Snakes

If you see a snake - Keep calm!

  • Don't touch, catch or trap the snake but take a good look.
  • Snakes are quite shy and usually flee from people.
  • Grass snakes and slow-worms are harmless and often visit gardens, over wintering in compost heaps.
  • Adders are venomous but normally pose little threat and are rarely seen in gardens
  • Smooth snakes are very rare and only a few thousand individuals are left in the wild.
  • Try to identify the snake using the information and pictures provided below.

There are three native species (grass snake, adder and smooth snake) and one legless lizard (slow-worm), which is sometimes confused for a snake. Snakes are naturally shy creatures and because of their behaviour they are often feared by humans. There are also a number of exotic species that may have been released and survive in the wild.

Grass Snakes

What do they look like?

Grass Snakes are the largest snake in the UK. They can grow up to 150cm but are more commonly around 75cm in length. They are normally a shade of green with short black vertical bars and/or spots running along their sides and sometimes along the back. There is a yellow or white coloured collar behind the head bordered to the rear with black markings.

How do I spot them?

Often found near water such as rivers, canals, ponds, as well as open grassland, woodland and quite often gardens near these habitats. Their life cycle includes a period of hibernation from October to March, often in compost heaps. Compost heaps in gardens may also be used as egg-laying sites. The young usually appear in late August and September. Grass snakes may visit your garden pond because they mainly feed on amphibians and fish but they are harmless to humans.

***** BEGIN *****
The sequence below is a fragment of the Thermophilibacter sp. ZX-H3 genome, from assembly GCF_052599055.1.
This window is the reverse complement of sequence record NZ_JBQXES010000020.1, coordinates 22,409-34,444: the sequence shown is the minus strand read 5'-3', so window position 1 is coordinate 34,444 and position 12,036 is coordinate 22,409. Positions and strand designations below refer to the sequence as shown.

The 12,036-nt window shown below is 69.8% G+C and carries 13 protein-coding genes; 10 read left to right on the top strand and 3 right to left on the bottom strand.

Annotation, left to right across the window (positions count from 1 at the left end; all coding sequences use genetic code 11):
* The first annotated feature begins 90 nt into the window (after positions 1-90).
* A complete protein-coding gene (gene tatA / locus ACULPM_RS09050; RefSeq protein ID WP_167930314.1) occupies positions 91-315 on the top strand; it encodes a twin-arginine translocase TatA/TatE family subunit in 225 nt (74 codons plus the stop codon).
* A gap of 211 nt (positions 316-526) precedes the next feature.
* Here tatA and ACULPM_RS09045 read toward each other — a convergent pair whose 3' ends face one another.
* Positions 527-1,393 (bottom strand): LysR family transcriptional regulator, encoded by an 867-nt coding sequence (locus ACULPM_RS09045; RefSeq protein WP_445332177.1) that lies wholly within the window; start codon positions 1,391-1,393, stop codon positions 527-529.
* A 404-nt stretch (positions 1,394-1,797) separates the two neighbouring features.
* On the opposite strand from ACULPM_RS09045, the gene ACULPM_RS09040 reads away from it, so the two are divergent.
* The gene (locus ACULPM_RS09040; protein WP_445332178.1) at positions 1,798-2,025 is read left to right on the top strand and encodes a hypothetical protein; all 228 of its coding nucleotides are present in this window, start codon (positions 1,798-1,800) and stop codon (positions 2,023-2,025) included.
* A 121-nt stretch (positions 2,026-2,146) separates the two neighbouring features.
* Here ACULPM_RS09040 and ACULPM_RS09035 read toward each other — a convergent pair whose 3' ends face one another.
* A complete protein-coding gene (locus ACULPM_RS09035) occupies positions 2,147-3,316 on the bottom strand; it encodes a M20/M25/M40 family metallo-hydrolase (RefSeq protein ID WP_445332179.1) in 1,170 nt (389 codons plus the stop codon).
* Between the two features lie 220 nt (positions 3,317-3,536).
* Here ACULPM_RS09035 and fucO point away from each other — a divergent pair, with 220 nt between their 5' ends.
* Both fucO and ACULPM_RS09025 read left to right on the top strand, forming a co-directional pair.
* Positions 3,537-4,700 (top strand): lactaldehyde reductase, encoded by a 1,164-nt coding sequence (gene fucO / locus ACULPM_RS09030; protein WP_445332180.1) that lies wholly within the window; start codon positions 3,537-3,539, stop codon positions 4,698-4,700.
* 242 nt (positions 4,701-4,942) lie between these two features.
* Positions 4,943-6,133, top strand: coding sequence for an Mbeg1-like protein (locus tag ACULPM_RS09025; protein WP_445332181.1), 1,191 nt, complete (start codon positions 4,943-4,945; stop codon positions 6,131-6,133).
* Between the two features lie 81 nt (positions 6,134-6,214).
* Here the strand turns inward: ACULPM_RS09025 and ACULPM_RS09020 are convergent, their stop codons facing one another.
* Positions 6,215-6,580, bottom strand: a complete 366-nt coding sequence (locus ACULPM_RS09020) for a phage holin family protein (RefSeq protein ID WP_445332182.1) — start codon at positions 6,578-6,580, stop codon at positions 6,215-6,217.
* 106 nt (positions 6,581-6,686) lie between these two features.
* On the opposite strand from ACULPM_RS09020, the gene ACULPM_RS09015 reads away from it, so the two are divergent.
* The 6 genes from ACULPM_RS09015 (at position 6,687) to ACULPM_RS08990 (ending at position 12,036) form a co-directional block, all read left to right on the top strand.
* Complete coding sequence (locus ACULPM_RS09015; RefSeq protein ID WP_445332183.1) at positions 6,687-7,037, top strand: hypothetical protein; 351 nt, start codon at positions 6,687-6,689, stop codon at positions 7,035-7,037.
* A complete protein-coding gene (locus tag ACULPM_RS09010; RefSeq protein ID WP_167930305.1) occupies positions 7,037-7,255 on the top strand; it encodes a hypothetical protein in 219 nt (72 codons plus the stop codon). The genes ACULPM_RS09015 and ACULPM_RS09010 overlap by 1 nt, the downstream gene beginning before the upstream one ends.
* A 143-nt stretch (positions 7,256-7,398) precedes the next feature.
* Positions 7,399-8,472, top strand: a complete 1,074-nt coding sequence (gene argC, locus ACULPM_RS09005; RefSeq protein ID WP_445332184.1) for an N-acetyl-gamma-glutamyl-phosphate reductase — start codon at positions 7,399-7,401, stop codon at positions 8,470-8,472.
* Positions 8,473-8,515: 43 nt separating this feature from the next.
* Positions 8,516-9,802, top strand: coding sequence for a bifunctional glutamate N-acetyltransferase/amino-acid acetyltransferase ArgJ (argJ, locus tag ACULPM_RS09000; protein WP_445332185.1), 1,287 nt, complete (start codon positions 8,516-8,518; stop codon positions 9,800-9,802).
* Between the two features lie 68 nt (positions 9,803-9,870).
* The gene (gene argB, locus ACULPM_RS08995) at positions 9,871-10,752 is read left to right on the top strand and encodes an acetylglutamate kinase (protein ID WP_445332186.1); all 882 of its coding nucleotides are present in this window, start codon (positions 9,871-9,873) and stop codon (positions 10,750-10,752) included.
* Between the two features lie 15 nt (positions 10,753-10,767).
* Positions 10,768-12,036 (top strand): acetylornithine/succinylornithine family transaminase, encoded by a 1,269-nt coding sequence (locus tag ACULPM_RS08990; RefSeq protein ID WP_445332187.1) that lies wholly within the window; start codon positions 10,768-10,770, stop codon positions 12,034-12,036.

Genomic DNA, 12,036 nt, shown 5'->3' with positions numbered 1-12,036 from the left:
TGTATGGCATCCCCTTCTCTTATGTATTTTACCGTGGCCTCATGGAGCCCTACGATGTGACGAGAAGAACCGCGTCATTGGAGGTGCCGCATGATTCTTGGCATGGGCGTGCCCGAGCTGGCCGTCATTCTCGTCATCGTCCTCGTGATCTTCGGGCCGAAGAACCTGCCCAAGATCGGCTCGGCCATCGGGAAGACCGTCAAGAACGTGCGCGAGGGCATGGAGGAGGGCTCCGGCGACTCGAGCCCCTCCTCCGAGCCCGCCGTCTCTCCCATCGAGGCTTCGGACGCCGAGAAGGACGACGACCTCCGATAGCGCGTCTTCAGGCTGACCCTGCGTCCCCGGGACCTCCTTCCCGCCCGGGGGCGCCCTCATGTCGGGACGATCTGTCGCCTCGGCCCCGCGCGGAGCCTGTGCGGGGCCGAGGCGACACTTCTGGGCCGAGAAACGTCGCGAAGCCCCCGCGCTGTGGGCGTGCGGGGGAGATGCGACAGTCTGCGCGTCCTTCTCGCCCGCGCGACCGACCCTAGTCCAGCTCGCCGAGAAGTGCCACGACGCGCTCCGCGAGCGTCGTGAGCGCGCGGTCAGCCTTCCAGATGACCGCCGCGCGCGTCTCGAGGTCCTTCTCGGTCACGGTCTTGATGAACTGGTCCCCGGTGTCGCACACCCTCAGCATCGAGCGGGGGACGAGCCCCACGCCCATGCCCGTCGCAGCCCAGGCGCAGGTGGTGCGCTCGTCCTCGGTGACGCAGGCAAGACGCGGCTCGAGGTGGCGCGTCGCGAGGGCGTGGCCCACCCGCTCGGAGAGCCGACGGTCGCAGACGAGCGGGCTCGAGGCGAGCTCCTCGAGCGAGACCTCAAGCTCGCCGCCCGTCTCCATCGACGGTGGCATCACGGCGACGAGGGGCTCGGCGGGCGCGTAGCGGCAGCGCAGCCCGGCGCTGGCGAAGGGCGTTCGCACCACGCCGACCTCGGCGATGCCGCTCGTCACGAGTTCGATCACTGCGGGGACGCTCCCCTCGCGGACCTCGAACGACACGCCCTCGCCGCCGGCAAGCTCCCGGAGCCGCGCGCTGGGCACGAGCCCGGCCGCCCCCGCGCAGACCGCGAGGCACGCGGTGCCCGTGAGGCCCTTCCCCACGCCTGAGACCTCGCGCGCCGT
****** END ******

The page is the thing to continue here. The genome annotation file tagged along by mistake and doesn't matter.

How do they affect me?

Grass Snakes pose no real threat. They are scared of humans so if you come into contact with a Grass Snake it is most likely that the snake will slither away.

Adder Vipera berus

What do they look like?

Adders typically grow to around 55 cm, with a distinctive zigzag pattern running along the length of their back. The female snakes are usually brown with dark brown markings and male snakes are normally grey or buff with black markings.

How do I spot them?

Their main habitat is rough grassland and heathland. Adders do not lay eggs or make nests.

How do they affect me?

They are the only venomous snake in the British Isles but because the venom is designed to kill small animals like voles it is not particularly potent. You are more likely to be harmed by bees or horses. However, if an adder bites you it is advisable to seek medical assistance immediately.

Smooth snake Coronella austriaca

What do they look like?

Smooth snakes are slender and normally grow to around 55 cm. They are grey or grey-brown with darker markings along their back and usually a 'butterfly' shape on the top of their head.

How do I spot them?

Smooth snakes are now very rare in the UK but can be found in heathland habitats. It would be very uncommon to find a smooth snake in your garden. They are very secretive and would normally be found underneath objects.

How do they affect me?

Smooth snakes are harmless and will flee if in contact with humans.

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